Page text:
PS: I didn’t find an appropriate title to this post. If you suggest me a good one, I’ll change it.
I was watching Australian Open quarter final match between Victoria Azarenka and Serena Williams few days back. (For those who have come from the moon, let me tell you that I’m talking about a tennis match between the two female players. Anyway…). Anyone who knows even a wee bit about the two players would have easily predicted Serena to win the match hands down. Of course the skinny, shrieky Belarusian was no match to her much skilled and stronger American compatriot. But what happened on the centre court was completely different. Victoria won the first set and raced to a 4-0 lead in the second one, much to the surprise of many who had come to watch the match. It looked like Serena was going to be dumped out of the tournament. But there was some thing that happened in the fifth and sixth game of the second set that changed the course of the match. Without forgetting Serena’s exceptional performance, it was Victoria who let the game slip away. She took the loose balls casually. Probably she took things for granted and was already dreaming about the place in the finals. What looked to be a easy victory for Victoria turned out to be a disaster. Serena eventually won the games, the set, the match and later the Australian Open.
I remember a similar incidence from my childhood school time memories. We used to have annual sports meets. Since there were too many kids in the school, the selection to compete in the finals was done through preliminary rounds. Getting selected was not such a big deal for me. I was an athlete back then and I used to compete in all competitions. This incidence is from one such preliminary rounds when I was in standard 9th. We were having selection trials for the 200 meters race. The race started and I gained a small lead over my closest competitor. When we had completed 100 meters, that boy who was second to me, fell down. I continued running but out of concern I looked back to see if he was alright. I saw him struggling to get up. By then I had gained a healthy lead. I thought I will win easily. I relaxed and slowed down. When I was just about to cross the finish line I felt a guy zipping past and ahead of me. Before I could realise what happened, I was told that I have failed to qualify.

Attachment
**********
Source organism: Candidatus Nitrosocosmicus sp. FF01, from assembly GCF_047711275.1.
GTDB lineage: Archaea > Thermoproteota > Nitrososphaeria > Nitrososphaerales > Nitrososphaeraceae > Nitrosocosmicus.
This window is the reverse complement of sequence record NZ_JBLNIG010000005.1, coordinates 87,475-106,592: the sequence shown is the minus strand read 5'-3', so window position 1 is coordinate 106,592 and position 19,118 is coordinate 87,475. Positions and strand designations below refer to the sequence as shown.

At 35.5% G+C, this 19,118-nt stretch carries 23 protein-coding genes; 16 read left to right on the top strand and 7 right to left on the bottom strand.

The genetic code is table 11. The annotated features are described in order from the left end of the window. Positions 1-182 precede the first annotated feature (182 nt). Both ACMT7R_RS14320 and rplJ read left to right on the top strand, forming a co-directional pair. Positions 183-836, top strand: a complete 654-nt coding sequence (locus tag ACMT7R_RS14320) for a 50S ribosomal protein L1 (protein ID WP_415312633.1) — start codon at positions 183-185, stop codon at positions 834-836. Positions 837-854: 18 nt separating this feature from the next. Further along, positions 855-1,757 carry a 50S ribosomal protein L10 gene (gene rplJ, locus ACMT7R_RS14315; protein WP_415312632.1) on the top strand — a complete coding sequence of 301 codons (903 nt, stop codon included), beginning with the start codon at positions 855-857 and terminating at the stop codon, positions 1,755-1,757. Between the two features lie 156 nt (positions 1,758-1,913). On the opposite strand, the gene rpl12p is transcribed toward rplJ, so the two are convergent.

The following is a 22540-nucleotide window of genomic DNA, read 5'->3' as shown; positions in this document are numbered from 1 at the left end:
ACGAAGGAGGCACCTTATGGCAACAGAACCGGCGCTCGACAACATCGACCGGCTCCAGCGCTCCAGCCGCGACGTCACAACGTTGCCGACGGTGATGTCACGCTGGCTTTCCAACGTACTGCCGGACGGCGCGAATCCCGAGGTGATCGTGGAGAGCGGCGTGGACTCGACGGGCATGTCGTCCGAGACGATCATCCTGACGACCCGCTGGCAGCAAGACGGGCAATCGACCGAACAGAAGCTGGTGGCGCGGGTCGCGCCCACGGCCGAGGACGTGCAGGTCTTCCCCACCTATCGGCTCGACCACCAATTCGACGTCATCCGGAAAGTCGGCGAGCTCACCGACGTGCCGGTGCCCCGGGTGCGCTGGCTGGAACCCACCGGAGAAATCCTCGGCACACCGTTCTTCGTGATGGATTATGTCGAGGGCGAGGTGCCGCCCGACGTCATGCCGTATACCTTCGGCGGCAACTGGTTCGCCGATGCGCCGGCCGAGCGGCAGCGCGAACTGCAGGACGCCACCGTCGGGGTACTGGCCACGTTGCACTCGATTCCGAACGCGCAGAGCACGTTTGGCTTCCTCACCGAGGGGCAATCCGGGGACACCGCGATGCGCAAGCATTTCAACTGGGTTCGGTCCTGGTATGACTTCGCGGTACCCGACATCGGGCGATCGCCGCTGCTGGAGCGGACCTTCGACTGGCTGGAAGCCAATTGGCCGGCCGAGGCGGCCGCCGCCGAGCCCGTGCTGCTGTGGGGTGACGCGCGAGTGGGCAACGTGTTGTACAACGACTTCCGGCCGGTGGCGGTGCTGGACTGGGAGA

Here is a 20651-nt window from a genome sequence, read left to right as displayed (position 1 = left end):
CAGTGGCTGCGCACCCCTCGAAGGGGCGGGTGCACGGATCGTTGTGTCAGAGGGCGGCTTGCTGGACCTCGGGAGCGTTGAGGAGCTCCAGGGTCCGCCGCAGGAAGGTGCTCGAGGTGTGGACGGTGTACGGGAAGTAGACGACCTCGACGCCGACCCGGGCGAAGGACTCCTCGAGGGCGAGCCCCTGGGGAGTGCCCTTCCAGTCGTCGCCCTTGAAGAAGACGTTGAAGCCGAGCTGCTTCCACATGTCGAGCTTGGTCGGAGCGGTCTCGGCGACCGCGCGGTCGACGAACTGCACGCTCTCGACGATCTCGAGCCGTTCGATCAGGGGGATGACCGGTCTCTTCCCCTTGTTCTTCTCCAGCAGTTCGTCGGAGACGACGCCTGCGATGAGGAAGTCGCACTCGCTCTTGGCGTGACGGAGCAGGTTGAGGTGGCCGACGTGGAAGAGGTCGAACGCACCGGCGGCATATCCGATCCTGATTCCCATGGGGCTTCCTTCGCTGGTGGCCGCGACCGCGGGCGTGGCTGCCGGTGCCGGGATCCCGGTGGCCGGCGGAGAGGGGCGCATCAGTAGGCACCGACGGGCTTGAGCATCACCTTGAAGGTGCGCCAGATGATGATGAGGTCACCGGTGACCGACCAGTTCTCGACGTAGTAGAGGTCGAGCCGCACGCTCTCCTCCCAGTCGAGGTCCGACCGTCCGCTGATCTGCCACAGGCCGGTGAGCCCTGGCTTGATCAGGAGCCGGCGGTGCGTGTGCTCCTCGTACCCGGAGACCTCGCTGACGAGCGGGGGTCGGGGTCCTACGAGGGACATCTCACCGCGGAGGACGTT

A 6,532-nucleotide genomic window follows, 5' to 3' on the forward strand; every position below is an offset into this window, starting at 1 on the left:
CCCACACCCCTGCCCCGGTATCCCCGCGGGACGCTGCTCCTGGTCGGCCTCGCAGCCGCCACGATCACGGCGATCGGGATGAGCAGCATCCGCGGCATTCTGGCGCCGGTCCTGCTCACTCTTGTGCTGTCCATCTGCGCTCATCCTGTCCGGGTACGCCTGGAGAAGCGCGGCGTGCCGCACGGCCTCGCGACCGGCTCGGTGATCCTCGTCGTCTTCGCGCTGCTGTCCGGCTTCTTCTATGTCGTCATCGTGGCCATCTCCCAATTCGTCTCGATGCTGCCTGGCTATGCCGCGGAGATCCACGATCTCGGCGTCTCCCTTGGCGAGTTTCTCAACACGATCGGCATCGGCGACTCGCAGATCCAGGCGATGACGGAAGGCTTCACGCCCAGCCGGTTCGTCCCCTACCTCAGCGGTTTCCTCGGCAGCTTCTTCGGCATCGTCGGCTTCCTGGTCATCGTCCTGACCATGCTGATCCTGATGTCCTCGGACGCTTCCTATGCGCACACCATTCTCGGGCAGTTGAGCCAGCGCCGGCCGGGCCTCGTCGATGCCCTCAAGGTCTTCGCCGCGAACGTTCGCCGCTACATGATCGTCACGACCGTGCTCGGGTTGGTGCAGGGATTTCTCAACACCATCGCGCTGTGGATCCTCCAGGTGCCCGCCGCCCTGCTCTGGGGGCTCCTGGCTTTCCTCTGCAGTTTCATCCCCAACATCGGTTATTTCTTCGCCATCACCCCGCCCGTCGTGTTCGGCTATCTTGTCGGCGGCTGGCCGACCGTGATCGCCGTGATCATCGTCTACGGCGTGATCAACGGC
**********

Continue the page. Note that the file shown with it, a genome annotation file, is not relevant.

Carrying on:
Both the examples above are similar to each other and self explanatory. It teaches you that you are not victorious unless you have actually won the race. Victory is never near till it is achieved. Nothing is guaranteed. Let us not be complacent. Because complacency is dangerous.
I learnt my lesson then and I hope Victoria learnt hers as well 🙂